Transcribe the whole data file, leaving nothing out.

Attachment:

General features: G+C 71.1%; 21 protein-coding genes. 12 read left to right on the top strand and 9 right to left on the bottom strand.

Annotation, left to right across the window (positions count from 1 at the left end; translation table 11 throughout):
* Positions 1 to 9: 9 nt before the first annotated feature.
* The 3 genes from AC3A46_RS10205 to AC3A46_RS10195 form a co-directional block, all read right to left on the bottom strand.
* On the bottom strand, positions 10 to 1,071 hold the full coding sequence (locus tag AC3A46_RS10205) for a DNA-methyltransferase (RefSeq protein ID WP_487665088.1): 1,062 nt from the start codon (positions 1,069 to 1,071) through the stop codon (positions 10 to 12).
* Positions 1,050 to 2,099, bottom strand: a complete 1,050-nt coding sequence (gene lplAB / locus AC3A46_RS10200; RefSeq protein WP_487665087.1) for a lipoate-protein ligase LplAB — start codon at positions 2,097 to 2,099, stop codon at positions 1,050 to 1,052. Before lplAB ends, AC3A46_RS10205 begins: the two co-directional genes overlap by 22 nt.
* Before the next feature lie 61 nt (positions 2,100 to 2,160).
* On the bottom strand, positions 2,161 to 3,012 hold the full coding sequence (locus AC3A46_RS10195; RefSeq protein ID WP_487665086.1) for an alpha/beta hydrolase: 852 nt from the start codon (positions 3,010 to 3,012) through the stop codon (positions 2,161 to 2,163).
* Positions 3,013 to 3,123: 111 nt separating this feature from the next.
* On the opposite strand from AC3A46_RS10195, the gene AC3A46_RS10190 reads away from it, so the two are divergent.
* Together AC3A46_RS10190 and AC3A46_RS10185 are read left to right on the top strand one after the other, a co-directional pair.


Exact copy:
General features: G+C 71.1%; 21 protein-coding genes. 12 read left to right on the top strand and 9 right to left on the bottom strand.

Annotation, left to right across the window (positions count from 1 at the left end; translation table 11 throughout):
* Positions 1 to 9: 9 nt before the first annotated feature.
* The 3 genes from AC3A46_RS10205 to AC3A46_RS10195 form a co-directional block, all read right to left on the bottom strand.
* On the bottom strand, positions 10 to 1,071 hold the full coding sequence (locus tag AC3A46_RS10205) for a DNA-methyltransferase (RefSeq protein ID WP_487665088.1): 1,062 nt from the start codon (positions 1,069 to 1,071) through the stop codon (positions 10 to 12).
* Positions 1,050 to 2,099, bottom strand: a complete 1,050-nt coding sequence (gene lplAB / locus AC3A46_RS10200; RefSeq protein WP_487665087.1) for a lipoate-protein ligase LplAB — start codon at positions 2,097 to 2,099, stop codon at positions 1,050 to 1,052. Before lplAB ends, AC3A46_RS10205 begins: the two co-directional genes overlap by 22 nt.
* Before the next feature lie 61 nt (positions 2,100 to 2,160).
* On the bottom strand, positions 2,161 to 3,012 hold the full coding sequence (locus AC3A46_RS10195; RefSeq protein ID WP_487665086.1) for an alpha/beta hydrolase: 852 nt from the start codon (positions 3,010 to 3,012) through the stop codon (positions 2,161 to 2,163).
* Positions 3,013 to 3,123: 111 nt separating this feature from the next.
* On the opposite strand from AC3A46_RS10195, the gene AC3A46_RS10190 reads away from it, so the two are divergent.
* Together AC3A46_RS10190 and AC3A46_RS10185 are read left to right on the top strand one after the other, a co-directional pair.